The John Terry trial has had the press and radio in a fluster, not so much - curiously - because of the racism, but because they find the 'industrial' language used by those horrible footballers truly shocking. How could it possibly remain 'the beautiful game'? moans Colin Shindler on radio, heading off to the virgin desert.
My first thought is that those who worry about this should listen to the crowd sometimes. Not just now, but at any time at all. They might consider sitting on a bus or a train. Better still they might listen to themselves and their own class or gender (either).
Having got so far I am unsure whether to go for asterisks or the full four-letter heavy club. Fuck or f***? There! I've done it once now so I could go on but, for sheer gymnastic pleasure, I'll tiptoe around the words.
I remember the shock caused in the early 60s by the word 'bloody' in Till Death Us Do Part. A little later there was Kenneth Tynan sneaking in the Big F on BBC3 in 1965. A thumbnail history of obscene language is provided by The Laughing Policeman, and it might be noted that his first exemplar is the Prince of Wales in 1900. The Guardian, being a cutting edge newspaper, has taken a particular interest in the issue with, for example, an article by Mark Lawson here and another, by Jonathan Margolis, here. Over the years, it seems, the 'bad' word has become not only critically respectable but is now an almost obligatory signifier of dramatic realism. To paraphrase Dylan, integrity doesn't talk, it swears.
Swearing, as most people agree, is not so much about the meaning of 'offensive' words as about their shock value. But when the words are in common use the shock is reduced. Shock is the small change with which hypocrisy tips its servants: a pittance brandished as a gesture. For that reason I am not tempted to pay much attention to it.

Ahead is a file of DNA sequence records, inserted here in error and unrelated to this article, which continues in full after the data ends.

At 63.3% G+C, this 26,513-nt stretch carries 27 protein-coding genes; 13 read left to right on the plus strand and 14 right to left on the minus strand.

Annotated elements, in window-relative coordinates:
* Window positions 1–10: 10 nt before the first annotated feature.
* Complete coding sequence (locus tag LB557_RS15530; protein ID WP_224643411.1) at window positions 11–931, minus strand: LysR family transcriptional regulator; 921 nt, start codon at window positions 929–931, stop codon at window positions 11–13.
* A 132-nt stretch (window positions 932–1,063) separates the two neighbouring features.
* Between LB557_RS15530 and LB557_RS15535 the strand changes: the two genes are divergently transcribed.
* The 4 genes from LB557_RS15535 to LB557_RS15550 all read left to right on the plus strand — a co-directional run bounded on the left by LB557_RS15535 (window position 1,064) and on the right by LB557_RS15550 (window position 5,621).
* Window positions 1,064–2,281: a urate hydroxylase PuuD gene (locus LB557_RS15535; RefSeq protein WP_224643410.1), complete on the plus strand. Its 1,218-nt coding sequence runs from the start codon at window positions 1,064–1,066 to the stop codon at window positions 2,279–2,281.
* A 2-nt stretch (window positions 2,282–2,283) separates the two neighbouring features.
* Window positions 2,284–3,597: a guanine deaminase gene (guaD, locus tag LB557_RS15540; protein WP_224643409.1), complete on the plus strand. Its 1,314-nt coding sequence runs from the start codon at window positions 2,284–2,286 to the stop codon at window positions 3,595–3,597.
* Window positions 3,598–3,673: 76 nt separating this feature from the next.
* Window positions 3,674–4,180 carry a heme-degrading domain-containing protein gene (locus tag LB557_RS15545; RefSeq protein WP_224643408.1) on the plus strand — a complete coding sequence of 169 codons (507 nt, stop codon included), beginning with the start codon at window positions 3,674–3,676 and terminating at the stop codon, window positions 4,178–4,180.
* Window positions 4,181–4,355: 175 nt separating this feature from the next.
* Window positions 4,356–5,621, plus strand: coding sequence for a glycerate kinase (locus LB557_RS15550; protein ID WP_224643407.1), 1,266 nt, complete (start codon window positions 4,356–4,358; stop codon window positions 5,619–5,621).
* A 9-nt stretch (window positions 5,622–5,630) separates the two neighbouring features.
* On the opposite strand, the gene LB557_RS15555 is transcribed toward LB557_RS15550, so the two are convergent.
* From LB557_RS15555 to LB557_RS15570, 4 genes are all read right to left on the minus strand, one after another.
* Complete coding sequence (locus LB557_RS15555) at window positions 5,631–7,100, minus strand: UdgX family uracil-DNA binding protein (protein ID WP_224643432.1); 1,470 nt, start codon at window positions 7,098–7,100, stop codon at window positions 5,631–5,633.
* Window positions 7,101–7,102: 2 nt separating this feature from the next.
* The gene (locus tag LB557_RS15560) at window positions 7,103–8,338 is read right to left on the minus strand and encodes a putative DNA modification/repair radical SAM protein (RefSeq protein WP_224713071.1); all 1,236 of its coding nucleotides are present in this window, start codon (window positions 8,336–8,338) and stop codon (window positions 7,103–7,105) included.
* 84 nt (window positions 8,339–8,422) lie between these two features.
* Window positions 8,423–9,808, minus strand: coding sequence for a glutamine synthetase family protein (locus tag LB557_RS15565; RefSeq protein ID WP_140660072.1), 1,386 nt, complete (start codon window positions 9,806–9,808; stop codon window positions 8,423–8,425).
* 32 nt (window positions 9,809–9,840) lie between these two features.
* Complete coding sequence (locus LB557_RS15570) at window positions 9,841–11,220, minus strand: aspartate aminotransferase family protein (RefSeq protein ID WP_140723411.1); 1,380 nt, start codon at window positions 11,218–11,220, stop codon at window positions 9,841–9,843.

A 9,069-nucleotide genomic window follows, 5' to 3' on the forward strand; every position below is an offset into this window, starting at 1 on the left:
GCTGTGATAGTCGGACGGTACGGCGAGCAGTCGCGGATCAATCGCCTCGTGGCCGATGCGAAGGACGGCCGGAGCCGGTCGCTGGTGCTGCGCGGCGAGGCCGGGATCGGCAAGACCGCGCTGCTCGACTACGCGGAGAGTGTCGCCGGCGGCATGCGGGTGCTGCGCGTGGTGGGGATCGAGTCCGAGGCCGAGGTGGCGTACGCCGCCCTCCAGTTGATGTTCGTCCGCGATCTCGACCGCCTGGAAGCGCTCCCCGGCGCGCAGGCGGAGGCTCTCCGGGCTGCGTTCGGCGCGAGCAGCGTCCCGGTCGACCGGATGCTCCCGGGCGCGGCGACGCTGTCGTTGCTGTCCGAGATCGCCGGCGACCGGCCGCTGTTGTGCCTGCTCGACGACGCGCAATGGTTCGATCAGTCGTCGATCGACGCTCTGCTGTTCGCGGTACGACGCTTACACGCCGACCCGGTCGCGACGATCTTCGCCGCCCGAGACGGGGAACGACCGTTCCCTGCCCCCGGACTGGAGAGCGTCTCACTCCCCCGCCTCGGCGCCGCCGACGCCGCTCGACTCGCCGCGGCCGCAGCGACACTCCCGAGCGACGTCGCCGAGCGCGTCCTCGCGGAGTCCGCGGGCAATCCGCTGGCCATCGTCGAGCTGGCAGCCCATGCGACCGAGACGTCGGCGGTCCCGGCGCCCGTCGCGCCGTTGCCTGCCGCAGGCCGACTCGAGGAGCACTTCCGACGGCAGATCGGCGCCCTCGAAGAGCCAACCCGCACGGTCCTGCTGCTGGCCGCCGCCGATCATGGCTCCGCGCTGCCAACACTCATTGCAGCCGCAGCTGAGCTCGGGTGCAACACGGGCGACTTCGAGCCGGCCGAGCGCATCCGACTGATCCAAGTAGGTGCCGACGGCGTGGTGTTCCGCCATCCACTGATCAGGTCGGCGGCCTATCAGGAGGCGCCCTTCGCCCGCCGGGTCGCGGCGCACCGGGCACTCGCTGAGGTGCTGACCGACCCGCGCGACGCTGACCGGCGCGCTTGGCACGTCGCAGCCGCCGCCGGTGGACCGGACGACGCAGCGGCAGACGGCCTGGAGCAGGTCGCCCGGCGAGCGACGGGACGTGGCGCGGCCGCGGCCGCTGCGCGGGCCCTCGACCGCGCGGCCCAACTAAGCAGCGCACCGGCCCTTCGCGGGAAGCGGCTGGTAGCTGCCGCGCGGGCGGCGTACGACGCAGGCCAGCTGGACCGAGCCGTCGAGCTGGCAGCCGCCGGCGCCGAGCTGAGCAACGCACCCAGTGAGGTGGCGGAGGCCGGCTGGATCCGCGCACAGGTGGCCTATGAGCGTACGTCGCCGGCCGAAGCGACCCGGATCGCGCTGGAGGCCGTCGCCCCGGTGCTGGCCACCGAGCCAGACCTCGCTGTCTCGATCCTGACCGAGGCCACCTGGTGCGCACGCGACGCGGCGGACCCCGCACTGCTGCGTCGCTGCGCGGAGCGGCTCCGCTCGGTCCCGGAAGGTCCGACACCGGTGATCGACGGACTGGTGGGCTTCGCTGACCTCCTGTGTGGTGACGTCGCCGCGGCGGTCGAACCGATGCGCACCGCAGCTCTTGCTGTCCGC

Humankind has always had a small stock of verbal explosions that constantly needs replenishing. Some cultures are distinctly recognisable by the sheer range of of imprecations. Hungarians like to think they are well endowed in that respect.
Apart from those necessary verbal explosions of anger and frustration people might still swear for various reasons:
1. For effect ('Look at me, I'm a truly unshockable person'). Response: Of course you are, FFS!
2. As affectation ('I may be middle class but I have street presence) Response: Yeh, cool.
3. For purposes of aggression. Response: confrontation or backing down
(It's the last you want to worry about. A man sticking his face into yours and bellowing, or indeed hissing, imprecations is a hair's breadth from punching you. Even then it is not so much the words themselves as the way they are uttered that is the clue.)
Some say swearing is misogynist because some insults are directed at individuals' mothers. Not so, I'd argue. It is precisely because the mother is the most sacred being that she is being picked on. The mother is the real religious taboo. Nobody bothers with fathers. Has anyone seen a painting of Joseph being transported to heaven with a choir of angels? I thought not. It is the profaning of the sacred that is the point.
On the receiving side then, besides actual crime, there remains that hoary old tart: offence. People like to put on an offended air about almost anything: generally they are making a grab for the moral high ground.
This too will pass.